We know that before the chet (sin) of the eating of the forbidden fruit, mankind would not physically expire and die. (Death was the punishment given for the sin - B'reishis 3:19, Shabbos 55, Ramban 2:17). What about other death? Examples would include murder (let's assume unintentional) by metal, fire, ice, or falling from great heights, or drowning. I would surmise that a person would have been able to die in such forms. But does anyone have any source for this? (Either to support or reject.) All sources I'm aware of speak of "misa" - "death" in general. I don't know if they'd include a broader definition of these forms of death.

(Let me just preempt - if you're thinking of B'rachos 33a with R' Chanina ben Dosa, I don't think it's really a raya - see Rashi, really based on Yerushalmi.)

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    Do you mean to ask specifically whether someone could've become a murder victim? Because it seems you can generalize this to any unnatural form of death (drowning, falling off a cliff, etc.). – Fred Jul 27 '16 at 2:07
  • Before the chait people would have not fallen prey to the sin of murder. – sabbahillel Jul 27 '16 at 2:34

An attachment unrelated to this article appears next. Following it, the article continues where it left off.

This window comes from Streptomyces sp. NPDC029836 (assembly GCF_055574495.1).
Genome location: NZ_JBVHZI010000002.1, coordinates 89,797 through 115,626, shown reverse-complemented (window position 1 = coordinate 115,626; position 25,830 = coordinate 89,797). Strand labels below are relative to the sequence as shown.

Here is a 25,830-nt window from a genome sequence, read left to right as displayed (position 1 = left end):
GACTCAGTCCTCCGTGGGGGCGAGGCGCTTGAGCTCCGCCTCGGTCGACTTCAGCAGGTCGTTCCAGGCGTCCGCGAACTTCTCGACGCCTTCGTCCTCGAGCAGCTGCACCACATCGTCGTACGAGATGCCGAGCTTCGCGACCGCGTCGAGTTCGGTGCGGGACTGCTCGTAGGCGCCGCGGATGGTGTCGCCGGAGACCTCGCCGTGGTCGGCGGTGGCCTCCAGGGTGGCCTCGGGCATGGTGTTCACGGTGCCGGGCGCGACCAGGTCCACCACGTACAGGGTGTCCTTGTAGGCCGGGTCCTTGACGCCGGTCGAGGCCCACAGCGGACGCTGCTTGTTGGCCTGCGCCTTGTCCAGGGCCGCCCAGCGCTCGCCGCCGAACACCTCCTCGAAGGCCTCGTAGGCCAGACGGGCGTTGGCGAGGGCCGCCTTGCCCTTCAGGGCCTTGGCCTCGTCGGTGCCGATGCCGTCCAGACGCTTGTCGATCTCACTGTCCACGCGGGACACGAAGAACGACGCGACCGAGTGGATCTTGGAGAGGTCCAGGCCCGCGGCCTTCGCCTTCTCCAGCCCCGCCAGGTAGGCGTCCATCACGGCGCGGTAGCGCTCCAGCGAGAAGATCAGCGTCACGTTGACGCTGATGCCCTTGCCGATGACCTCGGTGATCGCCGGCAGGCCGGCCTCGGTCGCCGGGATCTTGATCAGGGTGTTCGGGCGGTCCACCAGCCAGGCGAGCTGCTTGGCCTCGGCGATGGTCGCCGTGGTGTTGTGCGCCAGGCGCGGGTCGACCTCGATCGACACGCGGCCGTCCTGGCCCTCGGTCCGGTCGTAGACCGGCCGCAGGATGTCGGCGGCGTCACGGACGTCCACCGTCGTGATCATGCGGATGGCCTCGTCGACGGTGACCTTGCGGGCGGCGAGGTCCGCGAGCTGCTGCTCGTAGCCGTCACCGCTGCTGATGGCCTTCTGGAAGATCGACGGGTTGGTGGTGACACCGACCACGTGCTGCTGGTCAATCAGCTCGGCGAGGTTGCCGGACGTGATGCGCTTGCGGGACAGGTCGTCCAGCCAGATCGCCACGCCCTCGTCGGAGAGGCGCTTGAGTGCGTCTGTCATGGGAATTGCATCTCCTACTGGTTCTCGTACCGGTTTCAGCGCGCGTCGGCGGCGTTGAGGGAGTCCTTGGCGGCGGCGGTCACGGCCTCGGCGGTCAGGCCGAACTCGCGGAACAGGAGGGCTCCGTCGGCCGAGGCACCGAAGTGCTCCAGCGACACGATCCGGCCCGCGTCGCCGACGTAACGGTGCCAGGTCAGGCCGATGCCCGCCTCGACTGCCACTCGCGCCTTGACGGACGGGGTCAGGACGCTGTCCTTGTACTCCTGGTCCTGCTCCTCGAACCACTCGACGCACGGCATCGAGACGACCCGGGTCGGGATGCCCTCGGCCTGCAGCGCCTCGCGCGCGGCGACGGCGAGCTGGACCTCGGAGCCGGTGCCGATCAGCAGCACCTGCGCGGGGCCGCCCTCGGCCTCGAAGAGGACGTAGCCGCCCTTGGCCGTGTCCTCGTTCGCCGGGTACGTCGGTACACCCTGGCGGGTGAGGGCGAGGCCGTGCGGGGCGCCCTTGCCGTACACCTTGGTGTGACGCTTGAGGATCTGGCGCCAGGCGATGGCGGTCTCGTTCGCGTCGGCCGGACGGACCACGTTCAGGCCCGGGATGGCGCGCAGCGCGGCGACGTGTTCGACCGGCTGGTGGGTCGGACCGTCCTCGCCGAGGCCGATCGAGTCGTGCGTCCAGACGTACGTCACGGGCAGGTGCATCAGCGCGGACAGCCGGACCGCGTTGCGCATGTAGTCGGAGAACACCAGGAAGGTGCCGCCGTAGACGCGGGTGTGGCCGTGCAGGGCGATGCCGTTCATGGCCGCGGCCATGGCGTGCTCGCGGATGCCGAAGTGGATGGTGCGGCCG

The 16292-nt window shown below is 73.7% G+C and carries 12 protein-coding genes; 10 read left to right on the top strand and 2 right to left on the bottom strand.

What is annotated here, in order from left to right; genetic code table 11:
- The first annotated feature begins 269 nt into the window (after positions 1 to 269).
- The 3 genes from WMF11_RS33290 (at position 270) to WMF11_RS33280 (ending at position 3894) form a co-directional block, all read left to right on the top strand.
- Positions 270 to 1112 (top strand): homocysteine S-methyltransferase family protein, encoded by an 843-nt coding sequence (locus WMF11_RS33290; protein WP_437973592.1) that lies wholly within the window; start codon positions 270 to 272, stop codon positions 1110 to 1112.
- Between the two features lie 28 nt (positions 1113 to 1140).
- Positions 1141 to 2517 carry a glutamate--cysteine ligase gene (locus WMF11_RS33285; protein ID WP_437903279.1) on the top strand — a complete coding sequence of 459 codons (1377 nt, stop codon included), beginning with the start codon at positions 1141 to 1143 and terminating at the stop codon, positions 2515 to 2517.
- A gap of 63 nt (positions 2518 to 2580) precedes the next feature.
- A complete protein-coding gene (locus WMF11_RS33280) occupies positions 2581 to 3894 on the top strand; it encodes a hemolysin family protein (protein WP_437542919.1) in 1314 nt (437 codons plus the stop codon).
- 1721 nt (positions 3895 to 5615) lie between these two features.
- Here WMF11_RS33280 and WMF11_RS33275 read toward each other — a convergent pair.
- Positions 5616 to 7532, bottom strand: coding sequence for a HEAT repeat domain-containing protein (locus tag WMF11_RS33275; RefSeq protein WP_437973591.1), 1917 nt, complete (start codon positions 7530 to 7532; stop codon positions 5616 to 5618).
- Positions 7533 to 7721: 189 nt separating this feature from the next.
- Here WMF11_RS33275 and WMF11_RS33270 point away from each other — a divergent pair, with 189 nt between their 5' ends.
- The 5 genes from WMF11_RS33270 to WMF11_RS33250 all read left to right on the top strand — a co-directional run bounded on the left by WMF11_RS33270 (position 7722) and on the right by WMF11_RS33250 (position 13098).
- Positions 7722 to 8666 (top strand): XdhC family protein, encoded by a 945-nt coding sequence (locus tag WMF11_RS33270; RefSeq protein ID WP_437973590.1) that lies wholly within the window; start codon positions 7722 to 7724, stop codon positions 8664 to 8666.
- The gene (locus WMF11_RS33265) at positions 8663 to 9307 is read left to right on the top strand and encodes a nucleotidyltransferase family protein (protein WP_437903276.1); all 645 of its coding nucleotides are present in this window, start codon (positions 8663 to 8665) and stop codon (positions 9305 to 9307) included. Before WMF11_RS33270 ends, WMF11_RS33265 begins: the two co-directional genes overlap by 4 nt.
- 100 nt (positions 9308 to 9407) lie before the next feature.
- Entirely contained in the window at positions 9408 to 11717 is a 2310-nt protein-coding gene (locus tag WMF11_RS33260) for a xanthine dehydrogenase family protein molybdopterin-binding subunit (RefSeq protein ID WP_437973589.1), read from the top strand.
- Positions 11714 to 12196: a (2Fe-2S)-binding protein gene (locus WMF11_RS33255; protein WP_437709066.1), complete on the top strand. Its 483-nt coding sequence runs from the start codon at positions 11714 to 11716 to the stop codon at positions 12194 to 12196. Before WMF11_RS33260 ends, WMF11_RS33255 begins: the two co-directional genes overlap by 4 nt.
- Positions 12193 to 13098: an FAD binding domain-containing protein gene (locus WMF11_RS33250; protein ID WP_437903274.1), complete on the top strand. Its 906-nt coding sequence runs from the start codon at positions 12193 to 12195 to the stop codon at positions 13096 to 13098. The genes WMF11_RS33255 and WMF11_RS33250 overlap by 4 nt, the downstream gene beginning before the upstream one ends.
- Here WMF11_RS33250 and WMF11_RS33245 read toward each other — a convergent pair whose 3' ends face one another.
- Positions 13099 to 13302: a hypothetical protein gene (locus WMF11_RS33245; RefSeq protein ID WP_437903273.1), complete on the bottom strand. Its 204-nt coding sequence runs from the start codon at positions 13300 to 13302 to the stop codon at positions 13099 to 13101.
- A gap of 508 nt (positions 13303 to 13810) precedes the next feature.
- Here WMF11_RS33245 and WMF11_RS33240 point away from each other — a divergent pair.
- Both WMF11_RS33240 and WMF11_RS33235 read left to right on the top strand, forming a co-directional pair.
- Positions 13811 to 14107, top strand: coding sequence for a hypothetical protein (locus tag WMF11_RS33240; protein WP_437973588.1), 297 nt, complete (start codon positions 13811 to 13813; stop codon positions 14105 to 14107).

• I've heard that before the advent of Da'at, man couldn't conceive of a possibility of choice beyond the givens of what the garden consisted of. True free will consists of total license to conceive of new realities, and so prior to the sin Man was unable to imagine a possibility beyond the given set, which would preclude murder. – Chaim Jul 27 '16 at 2:48
  • I've edited my question according to your comments, thank you! – Talmid Jul 28 '16 at 22:45
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    Rashi's understanding of the story of Kayin and Hevel is that they were born before the cheit and implies that they did NOT eat of the fruit - it says Adam and Chava made all the animals eat, not their children (who were around according to Rashi). Kayin was exiled FROM EDEN as a result of killing Hevel, so according to Rashi, it would seem that man was "mortal" in that he could be killed, but biologically would have lived forever absent the sin of eating from the tree. I've got a lot more about this understanding of Bereishis, but it's not relevant for answering this question... – Isaac Kotlicky Aug 2 '16 at 17:33

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